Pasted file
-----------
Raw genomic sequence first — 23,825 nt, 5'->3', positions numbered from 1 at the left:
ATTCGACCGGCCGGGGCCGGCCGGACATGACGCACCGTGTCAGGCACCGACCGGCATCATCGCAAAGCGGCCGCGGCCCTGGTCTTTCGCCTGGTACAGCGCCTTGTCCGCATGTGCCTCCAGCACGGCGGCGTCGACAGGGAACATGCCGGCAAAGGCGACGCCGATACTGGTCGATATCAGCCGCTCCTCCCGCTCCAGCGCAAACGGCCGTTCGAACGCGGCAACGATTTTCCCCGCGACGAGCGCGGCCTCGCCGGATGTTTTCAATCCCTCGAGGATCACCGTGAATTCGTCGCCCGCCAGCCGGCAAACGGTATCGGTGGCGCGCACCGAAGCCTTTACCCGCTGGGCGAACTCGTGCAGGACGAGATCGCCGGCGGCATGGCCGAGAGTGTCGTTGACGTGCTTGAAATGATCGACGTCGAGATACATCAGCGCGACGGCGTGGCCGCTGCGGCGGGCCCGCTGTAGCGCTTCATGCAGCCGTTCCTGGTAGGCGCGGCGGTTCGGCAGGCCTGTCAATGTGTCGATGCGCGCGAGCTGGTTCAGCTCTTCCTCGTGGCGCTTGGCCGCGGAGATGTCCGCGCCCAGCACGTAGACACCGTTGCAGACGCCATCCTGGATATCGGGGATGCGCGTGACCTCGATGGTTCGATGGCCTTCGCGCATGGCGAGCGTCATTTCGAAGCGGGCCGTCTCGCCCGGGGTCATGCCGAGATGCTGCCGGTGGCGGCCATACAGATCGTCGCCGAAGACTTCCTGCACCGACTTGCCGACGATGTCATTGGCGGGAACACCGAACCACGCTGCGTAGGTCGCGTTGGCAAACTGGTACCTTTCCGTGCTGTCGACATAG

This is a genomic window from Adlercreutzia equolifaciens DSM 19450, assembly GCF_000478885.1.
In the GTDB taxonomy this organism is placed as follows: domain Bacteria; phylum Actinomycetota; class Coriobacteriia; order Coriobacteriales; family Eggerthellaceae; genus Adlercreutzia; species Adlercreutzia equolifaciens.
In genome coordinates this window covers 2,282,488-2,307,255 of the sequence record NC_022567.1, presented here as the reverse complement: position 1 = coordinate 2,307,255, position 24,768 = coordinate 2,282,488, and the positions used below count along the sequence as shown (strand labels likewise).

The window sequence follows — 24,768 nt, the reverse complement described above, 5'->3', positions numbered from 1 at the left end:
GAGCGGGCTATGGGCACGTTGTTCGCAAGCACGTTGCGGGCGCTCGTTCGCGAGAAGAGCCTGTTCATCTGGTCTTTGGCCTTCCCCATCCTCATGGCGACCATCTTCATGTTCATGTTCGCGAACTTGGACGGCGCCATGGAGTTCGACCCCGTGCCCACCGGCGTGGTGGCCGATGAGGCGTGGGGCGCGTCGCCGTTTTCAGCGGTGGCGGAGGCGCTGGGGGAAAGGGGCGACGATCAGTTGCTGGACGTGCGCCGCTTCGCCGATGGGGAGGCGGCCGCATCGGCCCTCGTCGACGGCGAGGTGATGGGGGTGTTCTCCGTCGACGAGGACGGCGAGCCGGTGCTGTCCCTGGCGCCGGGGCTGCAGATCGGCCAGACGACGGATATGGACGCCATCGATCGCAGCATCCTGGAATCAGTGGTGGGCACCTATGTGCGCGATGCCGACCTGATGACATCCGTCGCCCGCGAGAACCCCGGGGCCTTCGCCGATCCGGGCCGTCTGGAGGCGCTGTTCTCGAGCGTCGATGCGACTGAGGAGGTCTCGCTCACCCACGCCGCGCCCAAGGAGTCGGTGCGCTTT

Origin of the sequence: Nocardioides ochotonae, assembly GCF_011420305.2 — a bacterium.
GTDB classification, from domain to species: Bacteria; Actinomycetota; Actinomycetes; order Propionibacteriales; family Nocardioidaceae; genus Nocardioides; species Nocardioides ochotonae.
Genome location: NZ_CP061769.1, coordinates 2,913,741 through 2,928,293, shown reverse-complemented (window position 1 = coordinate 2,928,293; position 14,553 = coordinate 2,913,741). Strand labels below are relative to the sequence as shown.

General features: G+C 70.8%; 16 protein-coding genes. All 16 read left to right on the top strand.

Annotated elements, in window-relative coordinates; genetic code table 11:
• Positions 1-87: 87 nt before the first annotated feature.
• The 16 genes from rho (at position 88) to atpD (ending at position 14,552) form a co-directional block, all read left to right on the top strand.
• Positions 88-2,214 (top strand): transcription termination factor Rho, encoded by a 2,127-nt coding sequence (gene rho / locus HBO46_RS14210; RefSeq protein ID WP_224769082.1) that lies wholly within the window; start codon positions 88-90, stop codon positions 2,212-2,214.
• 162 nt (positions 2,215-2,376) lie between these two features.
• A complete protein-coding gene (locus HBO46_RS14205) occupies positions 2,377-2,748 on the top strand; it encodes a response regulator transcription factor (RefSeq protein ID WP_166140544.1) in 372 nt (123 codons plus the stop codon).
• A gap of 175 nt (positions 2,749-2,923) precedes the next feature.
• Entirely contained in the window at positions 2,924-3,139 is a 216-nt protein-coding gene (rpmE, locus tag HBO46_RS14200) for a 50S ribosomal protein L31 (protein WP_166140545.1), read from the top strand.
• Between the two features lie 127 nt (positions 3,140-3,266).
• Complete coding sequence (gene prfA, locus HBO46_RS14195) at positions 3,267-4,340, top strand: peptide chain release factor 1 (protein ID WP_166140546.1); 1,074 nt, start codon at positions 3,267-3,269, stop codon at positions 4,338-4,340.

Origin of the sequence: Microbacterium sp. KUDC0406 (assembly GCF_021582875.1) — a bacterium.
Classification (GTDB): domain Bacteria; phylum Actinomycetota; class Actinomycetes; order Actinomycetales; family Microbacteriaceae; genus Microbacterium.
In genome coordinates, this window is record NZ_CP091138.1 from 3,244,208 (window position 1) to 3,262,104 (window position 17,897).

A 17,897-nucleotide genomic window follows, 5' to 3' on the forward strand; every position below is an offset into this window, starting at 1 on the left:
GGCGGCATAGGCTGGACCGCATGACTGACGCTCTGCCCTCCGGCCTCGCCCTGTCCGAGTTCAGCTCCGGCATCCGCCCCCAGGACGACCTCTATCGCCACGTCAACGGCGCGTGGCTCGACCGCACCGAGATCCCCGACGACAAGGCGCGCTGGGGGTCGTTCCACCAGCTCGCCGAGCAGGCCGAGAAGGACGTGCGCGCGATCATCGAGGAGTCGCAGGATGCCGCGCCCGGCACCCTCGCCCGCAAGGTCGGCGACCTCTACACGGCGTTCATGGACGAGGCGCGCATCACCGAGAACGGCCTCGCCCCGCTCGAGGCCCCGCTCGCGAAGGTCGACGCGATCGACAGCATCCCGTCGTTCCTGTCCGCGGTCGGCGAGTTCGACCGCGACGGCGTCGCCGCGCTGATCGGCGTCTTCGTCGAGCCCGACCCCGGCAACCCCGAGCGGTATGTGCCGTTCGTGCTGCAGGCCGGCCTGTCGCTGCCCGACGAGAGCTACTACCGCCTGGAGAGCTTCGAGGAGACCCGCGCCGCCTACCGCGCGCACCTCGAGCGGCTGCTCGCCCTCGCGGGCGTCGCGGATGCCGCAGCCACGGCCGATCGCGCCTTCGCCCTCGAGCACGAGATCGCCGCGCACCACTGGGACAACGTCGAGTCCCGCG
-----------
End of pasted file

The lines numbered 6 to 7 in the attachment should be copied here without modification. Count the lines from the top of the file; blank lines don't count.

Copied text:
The window sequence follows — 24,768 nt, the reverse complement described above, 5'->3', positions numbered from 1 at the left end:
GAGCGGGCTATGGGCACGTTGTTCGCAAGCACGTTGCGGGCGCTCGTTCGCGAGAAGAGCCTGTTCATCTGGTCTTTGGCCTTCCCCATCCTCATGGCGACCATCTTCATGTTCATGTTCGCGAACTTGGACGGCGCCATGGAGTTCGACCCCGTGCCCACCGGCGTGGTGGCCGATGAGGCGTGGGGCGCGTCGCCGTTTTCAGCGGTGGCGGAGGCGCTGGGGGAAAGGGGCGACGATCAGTTGCTGGACGTGCGCCGCTTCGCCGATGGGGAGGCGGCCGCATCGGCCCTCGTCGACGGCGAGGTGATGGGGGTGTTCTCCGTCGACGAGGACGGCGAGCCGGTGCTGTCCCTGGCGCCGGGGCTGCAGATCGGCCAGACGACGGATATGGACGCCATCGATCGCAGCATCCTGGAATCAGTGGTGGGCACCTATGTGCGCGATGCCGACCTGATGACATCCGTCGCCCGCGAGAACCCCGGGGCCTTCGCCGATCCGGGCCGTCTGGAGGCGCTGTTCTCGAGCGTCGATGCGACTGAGGAGGTCTCGCTCACCCACGCCGCGCCCAAGGAGTCGGTGCGCTTT